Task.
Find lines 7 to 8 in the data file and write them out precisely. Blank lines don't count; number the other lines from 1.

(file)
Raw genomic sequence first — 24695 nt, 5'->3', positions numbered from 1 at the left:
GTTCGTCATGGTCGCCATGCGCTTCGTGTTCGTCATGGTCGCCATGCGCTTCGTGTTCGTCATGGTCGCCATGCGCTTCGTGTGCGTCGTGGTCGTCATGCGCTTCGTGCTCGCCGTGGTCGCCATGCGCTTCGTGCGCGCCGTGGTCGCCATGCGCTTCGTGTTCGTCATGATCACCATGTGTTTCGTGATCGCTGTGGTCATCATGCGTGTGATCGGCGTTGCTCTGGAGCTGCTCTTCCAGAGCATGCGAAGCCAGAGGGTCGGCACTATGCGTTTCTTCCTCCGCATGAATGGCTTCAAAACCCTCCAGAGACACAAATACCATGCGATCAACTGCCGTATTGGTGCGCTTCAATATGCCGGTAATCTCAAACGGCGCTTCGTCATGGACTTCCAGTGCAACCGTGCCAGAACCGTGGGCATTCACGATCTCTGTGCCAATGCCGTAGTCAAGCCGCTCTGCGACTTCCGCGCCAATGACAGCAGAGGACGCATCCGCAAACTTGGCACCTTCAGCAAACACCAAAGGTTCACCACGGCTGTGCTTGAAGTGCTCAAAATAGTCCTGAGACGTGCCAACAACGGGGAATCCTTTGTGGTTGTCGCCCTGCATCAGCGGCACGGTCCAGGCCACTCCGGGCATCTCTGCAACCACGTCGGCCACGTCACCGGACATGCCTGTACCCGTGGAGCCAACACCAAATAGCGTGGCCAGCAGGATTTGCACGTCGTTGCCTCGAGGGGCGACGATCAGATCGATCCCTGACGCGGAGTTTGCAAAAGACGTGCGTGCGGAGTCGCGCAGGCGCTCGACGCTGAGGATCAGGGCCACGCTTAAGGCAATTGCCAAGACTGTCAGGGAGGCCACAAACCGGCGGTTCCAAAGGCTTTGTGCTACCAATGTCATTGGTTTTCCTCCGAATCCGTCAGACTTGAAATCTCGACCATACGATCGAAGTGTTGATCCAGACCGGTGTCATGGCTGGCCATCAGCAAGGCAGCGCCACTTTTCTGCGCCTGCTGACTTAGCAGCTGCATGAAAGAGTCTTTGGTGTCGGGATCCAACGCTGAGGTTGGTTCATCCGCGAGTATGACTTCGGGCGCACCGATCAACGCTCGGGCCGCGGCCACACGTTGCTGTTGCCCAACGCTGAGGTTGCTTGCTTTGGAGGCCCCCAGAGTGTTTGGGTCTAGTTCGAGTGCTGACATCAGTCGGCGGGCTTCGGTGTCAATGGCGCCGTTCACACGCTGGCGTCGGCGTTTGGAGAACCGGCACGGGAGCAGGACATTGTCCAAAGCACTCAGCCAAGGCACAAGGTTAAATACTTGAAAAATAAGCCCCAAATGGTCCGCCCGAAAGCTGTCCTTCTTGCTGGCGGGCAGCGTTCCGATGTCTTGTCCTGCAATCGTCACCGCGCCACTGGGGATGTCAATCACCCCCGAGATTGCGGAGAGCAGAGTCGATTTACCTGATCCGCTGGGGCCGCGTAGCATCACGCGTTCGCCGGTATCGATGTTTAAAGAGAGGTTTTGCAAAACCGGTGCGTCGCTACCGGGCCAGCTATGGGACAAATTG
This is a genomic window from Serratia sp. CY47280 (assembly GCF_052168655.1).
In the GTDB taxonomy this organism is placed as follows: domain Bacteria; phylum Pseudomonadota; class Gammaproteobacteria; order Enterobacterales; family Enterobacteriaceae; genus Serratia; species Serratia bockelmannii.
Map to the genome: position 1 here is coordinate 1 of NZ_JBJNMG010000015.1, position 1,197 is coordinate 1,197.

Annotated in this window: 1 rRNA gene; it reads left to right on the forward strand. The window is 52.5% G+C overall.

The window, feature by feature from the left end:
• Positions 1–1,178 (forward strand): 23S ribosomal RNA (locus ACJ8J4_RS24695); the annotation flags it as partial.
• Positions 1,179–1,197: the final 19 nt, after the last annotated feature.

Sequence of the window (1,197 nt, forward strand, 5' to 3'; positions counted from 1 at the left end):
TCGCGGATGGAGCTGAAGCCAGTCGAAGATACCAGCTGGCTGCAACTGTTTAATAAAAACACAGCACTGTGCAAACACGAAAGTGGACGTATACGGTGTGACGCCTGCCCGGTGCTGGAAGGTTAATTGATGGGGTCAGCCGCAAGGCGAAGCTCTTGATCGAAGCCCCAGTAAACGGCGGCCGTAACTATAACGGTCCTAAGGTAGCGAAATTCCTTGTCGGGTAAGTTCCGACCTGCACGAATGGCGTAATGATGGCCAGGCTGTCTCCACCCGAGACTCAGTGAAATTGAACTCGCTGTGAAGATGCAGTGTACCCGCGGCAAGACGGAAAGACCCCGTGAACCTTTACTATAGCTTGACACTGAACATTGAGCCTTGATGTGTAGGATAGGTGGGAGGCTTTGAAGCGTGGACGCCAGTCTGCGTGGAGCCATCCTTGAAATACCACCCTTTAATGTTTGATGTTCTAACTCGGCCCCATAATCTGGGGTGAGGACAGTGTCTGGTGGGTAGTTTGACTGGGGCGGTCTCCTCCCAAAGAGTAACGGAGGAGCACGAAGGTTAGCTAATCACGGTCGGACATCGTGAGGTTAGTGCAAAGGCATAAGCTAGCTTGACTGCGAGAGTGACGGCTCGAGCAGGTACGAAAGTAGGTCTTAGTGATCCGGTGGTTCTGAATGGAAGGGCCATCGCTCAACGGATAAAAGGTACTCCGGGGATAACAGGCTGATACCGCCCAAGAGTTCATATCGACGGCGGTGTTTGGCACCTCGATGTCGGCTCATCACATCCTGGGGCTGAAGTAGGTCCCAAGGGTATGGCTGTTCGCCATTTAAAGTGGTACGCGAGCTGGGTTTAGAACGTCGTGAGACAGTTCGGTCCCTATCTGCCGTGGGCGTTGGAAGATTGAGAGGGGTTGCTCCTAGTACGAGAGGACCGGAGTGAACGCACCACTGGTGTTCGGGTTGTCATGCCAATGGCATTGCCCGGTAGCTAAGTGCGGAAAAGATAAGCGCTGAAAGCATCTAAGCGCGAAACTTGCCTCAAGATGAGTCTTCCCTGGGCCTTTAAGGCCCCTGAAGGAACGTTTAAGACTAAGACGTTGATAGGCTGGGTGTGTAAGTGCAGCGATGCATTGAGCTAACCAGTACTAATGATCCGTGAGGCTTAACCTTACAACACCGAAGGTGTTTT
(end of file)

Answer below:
The window, feature by feature from the left end:
• Positions 1–1,178 (forward strand): 23S ribosomal RNA (locus ACJ8J4_RS24695); the annotation flags it as partial.